Ian Curtis has always been some sort of tortured soul poet to me and Joy Division is not a light and airy band, so I was pleasantly surprised when I read Peter Hook’s Unknown Pleasures.
It begins at the beginning. At that first Sex Pistols Manchester concert, that inspired this lot of guys to make their own music, and follows through to the tragic end when Ian Curtis takes his own life right before a big American tour. Hook’s writing is honest and deeply personal, he doesn’t hid details in order to make himself look better, and it is often funny to the point of you find yourself laughing at the crap they did. The story of the band is told through time lines and record trackings and also by Peter himself. It often feels like you are in an intimate situation with him, having a pint at the local pub as he tells his side of the story.
Hooky manages to humanize Ian Curtis, giving us a different version that the one I had read about in other books. You do get insight on Ian’s epileptic fits that plagued the band, his troubled marriage and his affair, it is after all part of the Joy Division history. What you don’t get is a long drawn out, in-depth version of what happened to Curtis. It is a story of the band and the struggles to make that band happen. Hook, instead, gives us an Ian Curtis that is a regular Manchester lad. One that plays pranks with his band members, drinks in pubs and loves his dog.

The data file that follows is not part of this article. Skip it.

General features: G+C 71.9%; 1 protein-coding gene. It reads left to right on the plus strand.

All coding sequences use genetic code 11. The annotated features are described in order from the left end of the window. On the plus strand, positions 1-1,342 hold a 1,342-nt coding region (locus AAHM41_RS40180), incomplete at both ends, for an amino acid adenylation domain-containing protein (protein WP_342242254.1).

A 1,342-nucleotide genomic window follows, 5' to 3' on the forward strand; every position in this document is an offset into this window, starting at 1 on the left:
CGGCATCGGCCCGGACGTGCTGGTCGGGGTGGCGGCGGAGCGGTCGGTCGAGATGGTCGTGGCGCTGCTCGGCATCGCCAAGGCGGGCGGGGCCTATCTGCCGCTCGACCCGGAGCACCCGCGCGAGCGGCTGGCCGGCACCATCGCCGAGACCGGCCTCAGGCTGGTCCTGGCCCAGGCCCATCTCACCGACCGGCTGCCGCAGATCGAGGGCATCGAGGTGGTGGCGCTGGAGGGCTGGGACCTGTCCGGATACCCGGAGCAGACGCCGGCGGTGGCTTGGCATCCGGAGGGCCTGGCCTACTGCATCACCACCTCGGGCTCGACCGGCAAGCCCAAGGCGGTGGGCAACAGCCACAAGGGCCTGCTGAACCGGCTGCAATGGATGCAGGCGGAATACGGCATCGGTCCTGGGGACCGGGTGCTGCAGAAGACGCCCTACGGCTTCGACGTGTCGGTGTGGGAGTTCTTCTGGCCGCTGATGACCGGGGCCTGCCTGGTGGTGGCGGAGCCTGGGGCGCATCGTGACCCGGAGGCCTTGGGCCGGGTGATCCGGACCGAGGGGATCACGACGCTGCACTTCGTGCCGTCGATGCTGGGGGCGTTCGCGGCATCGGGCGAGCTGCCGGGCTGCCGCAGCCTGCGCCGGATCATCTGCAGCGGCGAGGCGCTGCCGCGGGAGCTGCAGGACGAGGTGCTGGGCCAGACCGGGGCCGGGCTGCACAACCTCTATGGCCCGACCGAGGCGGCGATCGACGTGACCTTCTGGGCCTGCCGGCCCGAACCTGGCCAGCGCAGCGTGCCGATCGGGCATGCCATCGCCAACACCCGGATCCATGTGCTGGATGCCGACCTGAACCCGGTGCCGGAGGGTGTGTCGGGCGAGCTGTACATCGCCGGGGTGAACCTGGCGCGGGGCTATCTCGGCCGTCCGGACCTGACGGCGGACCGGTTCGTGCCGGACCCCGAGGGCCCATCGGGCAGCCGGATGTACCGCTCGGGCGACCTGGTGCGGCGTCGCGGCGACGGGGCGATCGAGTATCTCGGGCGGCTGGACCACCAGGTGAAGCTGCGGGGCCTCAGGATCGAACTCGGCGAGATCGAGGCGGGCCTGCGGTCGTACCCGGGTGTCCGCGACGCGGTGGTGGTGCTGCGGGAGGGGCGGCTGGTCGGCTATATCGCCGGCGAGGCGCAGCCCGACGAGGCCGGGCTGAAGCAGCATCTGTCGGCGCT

I think for me, the best part of the book, is it made me pull out my dusty Joy Division vinyl and listen to them again. As Hook suggested, I read the track list notes he had written for Unknown Pleasures and Closer as I listened to the songs. This gave me a completely new outlook on a lot of the songs and I was realizing things about them I hadn’t before.
If you read Unknown Pleasures, and you should if you are a Joy Division fan and you hadn’t already, I highly recommend that you do the same.